We are providing 15 hours of child care—of nursery education—for two-year-olds, three-year-olds and four-year-olds. The right hon. Gentleman was never able to do that in government. It is all very well for him to make promises, but the only reason why we are able to keep our promises is that we took tough decisions about the economy. We took tough and difficult decisions to get the deficit down. We took difficult decisions to get our economic plan in place.
What the right hon. Gentleman cannot stand is the fact that this Christmas the economy is growing, 1.2 million more people are in work, our exports are increasing, manufacturing is up, construction is doing better, the economy is getting stronger and Labour is getting weaker.
I tell you what, Mr Speaker, that was a turkey of an answer. Why does not the Prime Minister, just for once, answer the question? Child care costs have gone up £300 in the past year—nearly three times the rate of inflation—and he is not doing anything about it.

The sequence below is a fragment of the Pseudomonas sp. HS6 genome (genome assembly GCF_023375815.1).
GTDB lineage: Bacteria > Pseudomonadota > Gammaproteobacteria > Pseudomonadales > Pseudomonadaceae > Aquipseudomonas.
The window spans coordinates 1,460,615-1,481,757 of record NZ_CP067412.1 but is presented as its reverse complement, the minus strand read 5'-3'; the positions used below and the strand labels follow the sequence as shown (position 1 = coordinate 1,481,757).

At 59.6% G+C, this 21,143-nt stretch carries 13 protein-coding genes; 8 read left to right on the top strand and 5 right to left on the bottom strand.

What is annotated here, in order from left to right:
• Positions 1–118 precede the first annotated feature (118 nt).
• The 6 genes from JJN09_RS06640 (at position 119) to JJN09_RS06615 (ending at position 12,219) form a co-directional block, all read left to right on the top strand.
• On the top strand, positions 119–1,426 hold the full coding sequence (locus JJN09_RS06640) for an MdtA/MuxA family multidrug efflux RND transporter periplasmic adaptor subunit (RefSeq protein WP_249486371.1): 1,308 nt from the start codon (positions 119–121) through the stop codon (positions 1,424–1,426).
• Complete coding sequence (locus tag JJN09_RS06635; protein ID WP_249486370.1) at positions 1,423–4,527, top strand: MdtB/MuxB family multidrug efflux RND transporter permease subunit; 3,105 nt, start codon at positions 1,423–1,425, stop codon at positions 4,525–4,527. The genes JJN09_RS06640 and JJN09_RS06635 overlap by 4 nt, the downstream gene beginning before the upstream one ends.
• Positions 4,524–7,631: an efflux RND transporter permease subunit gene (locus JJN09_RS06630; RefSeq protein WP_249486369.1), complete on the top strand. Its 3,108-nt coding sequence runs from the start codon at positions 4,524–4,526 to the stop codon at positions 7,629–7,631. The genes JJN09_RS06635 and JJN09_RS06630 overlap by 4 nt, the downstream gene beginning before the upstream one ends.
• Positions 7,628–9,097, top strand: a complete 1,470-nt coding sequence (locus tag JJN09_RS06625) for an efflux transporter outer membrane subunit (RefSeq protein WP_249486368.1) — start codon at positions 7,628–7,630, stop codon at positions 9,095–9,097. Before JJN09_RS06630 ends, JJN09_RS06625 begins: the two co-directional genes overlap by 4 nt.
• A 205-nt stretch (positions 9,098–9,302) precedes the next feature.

There is one group the Prime Minister has helped out with the cost of living this year: those on his Christmas card list. I know he does not like my asking about this, but can he tell us how much lower the taxes of someone earning more than £1 million a year are this year compared with last year?
The top rate of tax under this Government is higher than it ever was under the right hon. Gentleman’s Government. The fact is that the highest 1% of earners are paying a greater percentage of income tax than they did when he was sitting in the Cabinet. Those are the facts. If he wants to talk about what he has done on the cost of living, we have cut income tax for 25 million people, but Labour voted against it. We have taken 2.4 million people out of tax, they voted against it. We froze the council tax, they voted against it. We froze fuel duty, they voted against it. The only reason we have been able to do this is that we have a long-term economic plan. The right hon. Gentleman ends the year with no plan, no credibility and no idea how to help our economy.